A “treatment” for an essay I got the inspiration to write the other day after nearly throwing my radio out the window:
Something about the way Jonathan Safran Foer talks about his new book, Eating Animals makes me want to buy a copy just to burn it.
Let’s get two things out, right now.
I’m a vegetarian.
I haven’t read the book and don’t know if I even want to.
I have, however, heard Foer in a couple of interviews, and he comes off (and this is to someone who hasn’t eaten meat in some time) as holier than thou. He repeatedly talks about the hidden costs (economic, environmental, moral, etc.) of eating meat, but misses the bigger point.
People who argue for vegetarianism the way Foer does make me want to fry up a big batch of bacon in my skillet and then fling cold bacon grease at them (no one needs to get hurt).
The moral/ethical argument against eating meat, at least in America, is ultimately a bourgeois one and isn’t effective.
The overwhelming majority of Americans eat meat, and aren’t going to respond well to being chided by the hipster author of the moment.
Ellen DeGeneres (yes, that Ellen), herself a vegan (no animal byproducts at all) raised the $64,000 question during her interview with Foer:
I think one thing is … people are having hard times feeding their families. So if you can go get a burger for a dollar, if you can feed your kids and if it’s affordable and if it’s readily available, they’ll say that it may not be possible, they can’t afford to eat another way. cite
Foer responded with a bunch of drivel about the externalized costs of eating meat.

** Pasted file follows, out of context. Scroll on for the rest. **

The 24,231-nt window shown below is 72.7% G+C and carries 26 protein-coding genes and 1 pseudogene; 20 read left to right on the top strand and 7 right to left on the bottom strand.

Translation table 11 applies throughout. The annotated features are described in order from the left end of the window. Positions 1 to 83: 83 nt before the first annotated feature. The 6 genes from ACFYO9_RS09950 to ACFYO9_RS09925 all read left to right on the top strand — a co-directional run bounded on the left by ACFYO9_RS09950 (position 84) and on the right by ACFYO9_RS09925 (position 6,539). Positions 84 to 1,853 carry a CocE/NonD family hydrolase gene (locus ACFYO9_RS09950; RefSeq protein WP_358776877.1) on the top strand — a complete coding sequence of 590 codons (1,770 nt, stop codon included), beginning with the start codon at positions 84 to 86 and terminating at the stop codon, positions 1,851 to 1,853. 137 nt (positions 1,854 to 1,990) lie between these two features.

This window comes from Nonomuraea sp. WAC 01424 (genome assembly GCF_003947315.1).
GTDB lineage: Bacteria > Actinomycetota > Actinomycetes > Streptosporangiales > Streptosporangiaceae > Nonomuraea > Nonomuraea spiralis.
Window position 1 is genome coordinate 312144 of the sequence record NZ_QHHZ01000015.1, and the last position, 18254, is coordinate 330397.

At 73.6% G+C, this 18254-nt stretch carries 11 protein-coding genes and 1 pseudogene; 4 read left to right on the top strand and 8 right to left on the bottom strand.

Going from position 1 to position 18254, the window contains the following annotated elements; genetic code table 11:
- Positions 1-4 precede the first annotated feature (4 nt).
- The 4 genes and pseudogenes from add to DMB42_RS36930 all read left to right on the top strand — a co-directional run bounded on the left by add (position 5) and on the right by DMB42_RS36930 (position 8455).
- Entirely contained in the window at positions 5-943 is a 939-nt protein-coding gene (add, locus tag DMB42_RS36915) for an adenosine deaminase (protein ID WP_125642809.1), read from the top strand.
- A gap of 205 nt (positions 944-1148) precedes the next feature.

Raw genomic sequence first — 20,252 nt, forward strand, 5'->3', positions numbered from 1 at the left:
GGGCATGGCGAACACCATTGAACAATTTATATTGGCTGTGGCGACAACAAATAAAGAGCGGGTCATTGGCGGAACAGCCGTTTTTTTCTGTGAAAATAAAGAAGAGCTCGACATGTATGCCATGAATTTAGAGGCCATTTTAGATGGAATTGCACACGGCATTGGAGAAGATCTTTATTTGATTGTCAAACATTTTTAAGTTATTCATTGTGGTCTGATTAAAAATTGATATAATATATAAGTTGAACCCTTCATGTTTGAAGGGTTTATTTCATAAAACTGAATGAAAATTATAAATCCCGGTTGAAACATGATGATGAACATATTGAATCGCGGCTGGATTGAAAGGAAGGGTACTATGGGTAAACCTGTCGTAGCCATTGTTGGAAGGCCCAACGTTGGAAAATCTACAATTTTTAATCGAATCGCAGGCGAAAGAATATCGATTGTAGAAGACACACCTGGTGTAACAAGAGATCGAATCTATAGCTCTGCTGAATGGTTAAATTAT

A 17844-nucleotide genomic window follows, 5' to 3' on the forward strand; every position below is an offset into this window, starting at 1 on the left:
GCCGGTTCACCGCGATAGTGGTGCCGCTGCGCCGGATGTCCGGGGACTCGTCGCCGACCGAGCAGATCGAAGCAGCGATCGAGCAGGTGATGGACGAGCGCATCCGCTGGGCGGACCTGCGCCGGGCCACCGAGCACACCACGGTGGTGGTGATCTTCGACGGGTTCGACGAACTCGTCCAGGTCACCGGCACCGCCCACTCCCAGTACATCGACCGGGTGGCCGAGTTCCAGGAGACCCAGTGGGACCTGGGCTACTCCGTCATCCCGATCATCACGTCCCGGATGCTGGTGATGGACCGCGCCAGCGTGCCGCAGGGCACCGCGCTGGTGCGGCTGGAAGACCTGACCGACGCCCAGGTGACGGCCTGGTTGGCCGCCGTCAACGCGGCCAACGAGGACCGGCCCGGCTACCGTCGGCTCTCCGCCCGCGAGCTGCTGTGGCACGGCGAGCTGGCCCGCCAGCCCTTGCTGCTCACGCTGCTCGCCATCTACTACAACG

I’ll grant Foer’s point about the externalities of eating meat. But this isn’t how we’re going to change how America eats and thinks about food.
The food economy in the U.S. largely isn’t a result of personal choice, but public policy that incentivizes factory farms at worst, and discourages smaller family farms at best.
In The Omnivore’s Dilemma, Michael Pollan addresses this. He specifically points to farm subsidies and the (disastrous in his view) effects they have on our diet and food choices.
Let’s incentivize eating vegetables and provide disincentives to factory farms who artificially reduce the price of meat.
You might call it a “carrot and steak” approach.
Sitelines 2008. A short promotional reel I made for work, for something I believe in.
I’ve said it before - months and months ago. I should say it again tonight. This is a remarkable man at a vital moment. America would be crazy to throw this opportunity away. America must not throw this opportunity away.”
— Andrew Sullivan, TheAtlantic.com
NY Governor David Paterson, with one of my favorite lines at the DNC so far. Check out ~4:17 for the goods. “If [McCain’s] the answer, the question must be ridiculous.”
Joe Biden is the right partner for Barack Obama. His many years of distinguished service to America, his seasoned judgment and his vast experience in foreign policy and national security will match up well with the unique challenges of the 21st Century. An Obama-Biden ticket is a very impressive and strong team. Biden’s selection is good news for Obama and America.”
— Senator Chuck Hagel (R-NE) via TPM
Dawn Dunning in Hostile Takeover: Mariko Mori Musings - another day at work - from a Butoh-inspired dance piece by Richard Move
The Faint, Terminal 5 — if you look closely, off stage left, you can see Will running his magical projections.
From the photo shoot yesterday; from an upcoming performance by Richard Move’s MoveOpolis!: Red Cicciolina